Meyer Lemon Marmalade

A good friend of mine sent me the best Christmas present ever – a boatload of meyer lemons! Meyer lemons are the reason winter is bearable. You can use them in so many dishes that (to me) feel like summer – pies, freshly squeezed lemonade, and my favorite – marmalade. From the time I opened the box, all I could think about was getting these little beauties into jam jars. The problem was finding the time to do so.

For two weeks, I hauled them to clients’ houses with the intention of making marmalade while the short ribs were braising or the turkey was roasting only to find myself hauling them home. On the days I was home, I set them out in the morning to tend to when I had a spare moment. That moment never came. Eventually, I ended up packing them into my suitcase and taking them to my parents’ house for Christmas, determined not to let these lemons go to waste.

Once they made it down south, they were shuffled from my sister’s house to my parents’ house to my friend’s house and back to my parent’s house, every day going uncut because I was either missing a pan or the cheesecloth or the kitchen twine or the jars (who knew finding small jam jars would be such a challenge in South Carolina?). Finally after a week of relocating, these perfect little fruits were transformed into a sweet and tangy marmalade, and tucked into jam jars for safe keeping. With only one more trip ahead of them, these jars were destined to live in my pantry to liven up dishes all winter.

Sadly, by the time I finally made it back to NYC, I was down to only one jar (I ended up giving them to friends and family who probably don’t know  how special these lemons are) which I left on my parents’ kitchen counter. After all that, I returned home with no marmalade.

But yesterday I stumbled across a bin of perfect meyer lemons at the market and stayed up late tonight to make the perfect marmalade for my breakfast for dinner supper club!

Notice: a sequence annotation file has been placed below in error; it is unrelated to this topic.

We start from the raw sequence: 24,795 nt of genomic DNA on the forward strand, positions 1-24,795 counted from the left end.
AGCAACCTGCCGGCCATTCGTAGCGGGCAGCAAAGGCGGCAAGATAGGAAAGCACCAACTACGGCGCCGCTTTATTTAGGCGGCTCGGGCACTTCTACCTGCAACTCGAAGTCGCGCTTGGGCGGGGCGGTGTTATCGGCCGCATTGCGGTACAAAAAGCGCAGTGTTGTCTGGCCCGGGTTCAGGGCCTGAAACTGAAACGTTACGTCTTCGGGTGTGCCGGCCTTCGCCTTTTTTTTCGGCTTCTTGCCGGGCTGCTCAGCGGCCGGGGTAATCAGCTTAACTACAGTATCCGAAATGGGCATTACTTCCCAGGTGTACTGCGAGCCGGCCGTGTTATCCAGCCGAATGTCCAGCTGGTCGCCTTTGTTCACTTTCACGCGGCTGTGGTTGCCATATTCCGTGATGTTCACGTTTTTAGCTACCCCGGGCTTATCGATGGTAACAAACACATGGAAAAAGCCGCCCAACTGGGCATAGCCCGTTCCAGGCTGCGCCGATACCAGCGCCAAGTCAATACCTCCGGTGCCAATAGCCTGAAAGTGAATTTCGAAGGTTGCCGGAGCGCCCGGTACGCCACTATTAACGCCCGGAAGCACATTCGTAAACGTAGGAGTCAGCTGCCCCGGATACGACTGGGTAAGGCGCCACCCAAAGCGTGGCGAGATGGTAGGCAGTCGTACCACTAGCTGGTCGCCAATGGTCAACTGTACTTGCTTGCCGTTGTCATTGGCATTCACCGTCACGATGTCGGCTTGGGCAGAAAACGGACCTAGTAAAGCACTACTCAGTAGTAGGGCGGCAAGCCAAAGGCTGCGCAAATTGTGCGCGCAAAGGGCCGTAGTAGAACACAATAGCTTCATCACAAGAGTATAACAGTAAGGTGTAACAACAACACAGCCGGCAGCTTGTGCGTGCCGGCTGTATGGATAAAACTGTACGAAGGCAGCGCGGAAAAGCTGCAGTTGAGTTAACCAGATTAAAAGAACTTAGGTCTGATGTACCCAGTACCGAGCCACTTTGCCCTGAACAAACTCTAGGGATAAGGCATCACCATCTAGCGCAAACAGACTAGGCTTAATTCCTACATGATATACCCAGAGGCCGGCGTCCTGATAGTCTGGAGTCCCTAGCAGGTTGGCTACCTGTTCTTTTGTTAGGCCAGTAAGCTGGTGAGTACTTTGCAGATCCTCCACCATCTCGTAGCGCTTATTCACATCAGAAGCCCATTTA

• 5 – 6 Meyer Lemons, thoroughly scrubbed
  • 3 cups water
  • 3 cups granulated sugar


  • Cut the lemon in half lengthwise. Cut each lemon half lengthwise into three or four segments and remove any of the membranes (see note) and reserving them in a small bowl.
  • Trim the pith and remove the seeds, placing them in the bowl with the reserved membranes.
  • Thinly slice each segment into small wedges.
  • Put all of the seeds, membranes and pith you removed from the lemons into a pouch made out of two layers of cheesecloth tied with cooking twine.
  • Place the lemon segments, cheesecloth bag, and water into a large, wide pot. Bring to a boil over medium-high heat for 30 minutes or until the lemons are fork tender.
  • Remove from heat and (using tongs) remove the cheesecloth pouch and transfer to a medium bowl to let cool.
  • Once you can handle the pouch, give it a good squeeze to extract the pectin (it should look a little like a runny ricotta cheese) from the pouch and add it to the pan with the lemons.
  • Add the sugar to the pan, give it a stir or two, and bring the lemons to a rolling boil over high heat. Once you’ve made marmalade a few times you’ll be able to tell when it is ready to set. But just to be safe, you can use a candy thermometer and boil until the mixture reaches 220 degrees F.
  • Pour the hot marmalade into sterilized jars until almost full, leaving 1/2 inch at the top of the jars. Place the lid and jar ring on the jar and seal. The jars should

Notes: This recipe makes enough to fill four half pints jars. Place the pectin bag in the pot with the fruit pulp and secure to the pot handle.

See the excess piece of tissue on the top of the front segment of lemon – that’s the membrane. You can easily peel most of them off. Some pieces are buggers to peel so just leave them attached or they will rip apart the entire segment.

What you’ll need: A large saucepan, cheesecloth, kitchen twine, and some jam jars.

What you want to know: One tablespoon of marmalade is 40 calories, no fat, 16 grams of carbs, no protein, and 1/2 gram of fiber.



Filed under Jam

2 responses to “Meyer Lemon Marmalade

  1. Amy

    I love making lemon curd so thanks to your recipe now know what to do with the Meyer lemons I bought last week. Thanks for the inspiration. I’m glad I found your site. I am a dedicated home cook and blogger. Check it out when you have a chance.
    Thanks and keep the great ideas coming~

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